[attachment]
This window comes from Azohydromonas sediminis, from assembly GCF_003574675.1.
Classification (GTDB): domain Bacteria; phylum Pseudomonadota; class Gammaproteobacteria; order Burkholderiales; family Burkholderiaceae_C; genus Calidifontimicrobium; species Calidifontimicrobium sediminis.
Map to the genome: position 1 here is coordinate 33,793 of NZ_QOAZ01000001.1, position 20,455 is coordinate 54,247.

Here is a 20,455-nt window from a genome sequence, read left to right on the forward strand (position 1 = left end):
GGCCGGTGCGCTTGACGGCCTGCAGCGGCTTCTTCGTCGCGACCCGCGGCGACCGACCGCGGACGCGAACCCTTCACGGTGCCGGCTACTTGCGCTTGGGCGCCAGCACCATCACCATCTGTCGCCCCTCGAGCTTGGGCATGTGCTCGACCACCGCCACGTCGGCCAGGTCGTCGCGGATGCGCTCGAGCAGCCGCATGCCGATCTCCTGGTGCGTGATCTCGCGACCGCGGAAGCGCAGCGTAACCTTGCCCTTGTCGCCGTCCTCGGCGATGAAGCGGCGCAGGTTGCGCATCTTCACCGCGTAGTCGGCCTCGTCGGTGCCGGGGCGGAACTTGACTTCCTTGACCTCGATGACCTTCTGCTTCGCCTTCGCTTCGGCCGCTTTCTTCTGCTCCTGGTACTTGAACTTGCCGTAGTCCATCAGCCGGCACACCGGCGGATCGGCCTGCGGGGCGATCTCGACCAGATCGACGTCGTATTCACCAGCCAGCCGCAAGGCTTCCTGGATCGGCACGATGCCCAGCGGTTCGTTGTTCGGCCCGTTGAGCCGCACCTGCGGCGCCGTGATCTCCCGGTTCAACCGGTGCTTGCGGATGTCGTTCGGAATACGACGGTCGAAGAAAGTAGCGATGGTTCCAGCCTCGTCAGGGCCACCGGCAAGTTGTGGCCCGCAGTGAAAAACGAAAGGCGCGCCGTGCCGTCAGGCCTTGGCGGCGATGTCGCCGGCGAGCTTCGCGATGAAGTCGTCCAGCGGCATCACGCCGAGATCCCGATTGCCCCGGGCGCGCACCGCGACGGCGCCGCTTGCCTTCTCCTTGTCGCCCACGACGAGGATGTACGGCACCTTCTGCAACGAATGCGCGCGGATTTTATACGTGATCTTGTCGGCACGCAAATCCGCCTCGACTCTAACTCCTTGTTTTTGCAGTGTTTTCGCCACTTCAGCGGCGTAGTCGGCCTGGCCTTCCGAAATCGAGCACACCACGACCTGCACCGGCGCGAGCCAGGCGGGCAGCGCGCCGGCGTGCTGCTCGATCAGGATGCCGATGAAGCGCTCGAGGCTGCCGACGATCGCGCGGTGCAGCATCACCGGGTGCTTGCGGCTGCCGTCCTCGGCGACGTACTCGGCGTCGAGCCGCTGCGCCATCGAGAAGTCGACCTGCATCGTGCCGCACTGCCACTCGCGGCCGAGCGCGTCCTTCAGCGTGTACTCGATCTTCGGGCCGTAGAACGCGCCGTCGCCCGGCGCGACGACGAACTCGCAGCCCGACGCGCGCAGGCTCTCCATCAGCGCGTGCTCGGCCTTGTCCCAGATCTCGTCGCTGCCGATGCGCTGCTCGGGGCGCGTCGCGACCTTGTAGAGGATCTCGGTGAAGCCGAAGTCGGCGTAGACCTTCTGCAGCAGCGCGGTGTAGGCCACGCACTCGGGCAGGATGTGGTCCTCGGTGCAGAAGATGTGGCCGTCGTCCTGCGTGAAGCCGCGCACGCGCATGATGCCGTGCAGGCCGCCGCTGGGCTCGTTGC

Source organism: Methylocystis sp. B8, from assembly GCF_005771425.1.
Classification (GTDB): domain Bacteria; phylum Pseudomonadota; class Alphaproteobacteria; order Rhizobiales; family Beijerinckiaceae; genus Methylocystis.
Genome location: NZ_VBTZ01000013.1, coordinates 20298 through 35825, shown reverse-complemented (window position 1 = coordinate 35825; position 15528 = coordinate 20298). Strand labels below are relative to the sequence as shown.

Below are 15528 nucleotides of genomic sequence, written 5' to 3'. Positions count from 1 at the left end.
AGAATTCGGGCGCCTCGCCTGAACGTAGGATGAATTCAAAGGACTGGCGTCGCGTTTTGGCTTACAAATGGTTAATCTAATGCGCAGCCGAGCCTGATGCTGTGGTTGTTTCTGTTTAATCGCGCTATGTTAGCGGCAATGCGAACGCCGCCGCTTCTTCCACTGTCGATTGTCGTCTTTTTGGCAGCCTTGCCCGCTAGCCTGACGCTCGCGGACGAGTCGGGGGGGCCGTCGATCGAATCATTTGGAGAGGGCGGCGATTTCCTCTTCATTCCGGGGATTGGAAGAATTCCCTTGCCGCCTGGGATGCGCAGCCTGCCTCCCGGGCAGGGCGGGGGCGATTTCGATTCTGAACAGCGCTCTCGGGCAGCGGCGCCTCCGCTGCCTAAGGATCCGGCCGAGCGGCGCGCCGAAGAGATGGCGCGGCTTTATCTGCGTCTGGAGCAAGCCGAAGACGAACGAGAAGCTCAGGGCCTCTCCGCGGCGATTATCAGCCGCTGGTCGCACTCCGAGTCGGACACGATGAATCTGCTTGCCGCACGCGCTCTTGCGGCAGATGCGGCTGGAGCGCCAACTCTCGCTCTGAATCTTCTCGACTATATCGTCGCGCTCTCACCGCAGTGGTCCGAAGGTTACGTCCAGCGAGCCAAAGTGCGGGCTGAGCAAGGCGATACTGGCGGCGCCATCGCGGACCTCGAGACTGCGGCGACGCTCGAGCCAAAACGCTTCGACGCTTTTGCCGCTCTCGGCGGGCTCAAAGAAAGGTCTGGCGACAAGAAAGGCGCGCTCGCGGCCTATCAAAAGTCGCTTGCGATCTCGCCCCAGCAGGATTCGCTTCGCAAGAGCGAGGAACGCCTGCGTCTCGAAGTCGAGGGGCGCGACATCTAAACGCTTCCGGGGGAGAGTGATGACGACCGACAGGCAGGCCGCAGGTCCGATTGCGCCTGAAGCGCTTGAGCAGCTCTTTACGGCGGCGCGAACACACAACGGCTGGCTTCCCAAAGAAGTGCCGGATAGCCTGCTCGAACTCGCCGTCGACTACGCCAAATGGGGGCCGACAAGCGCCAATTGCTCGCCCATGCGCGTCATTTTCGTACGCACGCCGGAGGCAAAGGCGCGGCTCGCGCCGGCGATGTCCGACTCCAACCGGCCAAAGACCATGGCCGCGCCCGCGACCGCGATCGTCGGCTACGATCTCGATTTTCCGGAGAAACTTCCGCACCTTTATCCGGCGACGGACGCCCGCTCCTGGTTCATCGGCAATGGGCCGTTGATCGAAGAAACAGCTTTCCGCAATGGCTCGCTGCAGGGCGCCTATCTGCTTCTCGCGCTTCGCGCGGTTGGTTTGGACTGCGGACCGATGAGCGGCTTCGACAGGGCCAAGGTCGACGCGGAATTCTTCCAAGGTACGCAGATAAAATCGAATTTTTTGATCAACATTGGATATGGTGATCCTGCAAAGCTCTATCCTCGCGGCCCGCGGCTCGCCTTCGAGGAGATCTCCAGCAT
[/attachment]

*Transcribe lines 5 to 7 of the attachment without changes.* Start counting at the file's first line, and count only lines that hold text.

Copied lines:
GGCCGGTGCGCTTGACGGCCTGCAGCGGCTTCTTCGTCGCGACCCGCGGCGACCGACCGCGGACGCGAACCCTTCACGGTGCCGGCTACTTGCGCTTGGGCGCCAGCACCATCACCATCTGTCGCCCCTCGAGCTTGGGCATGTGCTCGACCACCGCCACGTCGGCCAGGTCGTCGCGGATGCGCTCGAGCAGCCGCATGCCGATCTCCTGGTGCGTGATCTCGCGACCGCGGAAGCGCAGCGTAACCTTGCCCTTGTCGCCGTCCTCGGCGATGAAGCGGCGCAGGTTGCGCATCTTCACCGCGTAGTCGGCCTCGTCGGTGCCGGGGCGGAACTTGACTTCCTTGACCTCGATGACCTTCTGCTTCGCCTTCGCTTCGGCCGCTTTCTTCTGCTCCTGGTACTTGAACTTGCCGTAGTCCATCAGCCGGCACACCGGCGGATCGGCCTGCGGGGCGATCTCGACCAGATCGACGTCGTATTCACCAGCCAGCCGCAAGGCTTCCTGGATCGGCACGATGCCCAGCGGTTCGTTGTTCGGCCCGTTGAGCCGCACCTGCGGCGCCGTGATCTCCCGGTTCAACCGGTGCTTGCGGATGTCGTTCGGAATACGACGGTCGAAGAAAGTAGCGATGGTTCCAGCCTCGTCAGGGCCACCGGCAAGTTGTGGCCCGCAGTGAAAAACGAAAGGCGCGCCGTGCCGTCAGGCCTTGGCGGCGATGTCGCCGGCGAGCTTCGCGATGAAGTCGTCCAGCGGCATCACGCCGAGATCCCGATTGCCCCGGGCGCGCACCGCGACGGCGCCGCTTGCCTTCTCCTTGTCGCCCACGACGAGGATGTACGGCACCTTCTGCAACGAATGCGCGCGGATTTTATACGTGATCTTGTCGGCACGCAAATCCGCCTCGACTCTAACTCCTTGTTTTTGCAGTGTTTTCGCCACTTCAGCGGCGTAGTCGGCCTGGCCTTCCGAAATCGAGCACACCACGACCTGCACCGGCGCGAGCCAGGCGGGCAGCGCGCCGGCGTGCTGCTCGATCAGGATGCCGATGAAGCGCTCGAGGCTGCCGACGATCGCGCGGTGCAGCATCACCGGGTGCTTGCGGCTGCCGTCCTCGGCGACGTACTCGGCGTCGAGCCGCTGCGCCATCGAGAAGTCGACCTGCATCGTGCCGCACTGCCACTCGCGGCCGAGCGCGTCCTTCAGCGTGTACTCGATCTTCGGGCCGTAGAACGCGCCGTCGCCCGGCGCGACGACGAACTCGCAGCCCGACGCGCGCAGGCTCTCCATCAGCGCGTGCTCGGCCTTGTCCCAGATCTCGTCGCTGCCGATGCGCTGCTCGGGGCGCGTCGCGACCTTGTAGAGGATCTCGGTGAAGCCGAAGTCGGCGTAGACCTTCTGCAGCAGCGCGGTGTAGGCCACGCACTCGGGCAGGATGTGGTCCTCGGTGCAGAAGATGTGGCCGTCGTCCTGCGTGAAGCCGCGCACGCGCATGATGCCGTGCAGGCCGCCGCTGGGCTCGTTGC

Source organism: Methylocystis sp. B8, from assembly GCF_005771425.1.
Classification (GTDB): domain Bacteria; phylum Pseudomonadota; class Alphaproteobacteria; order Rhizobiales; family Beijerinckiaceae; genus Methylocystis.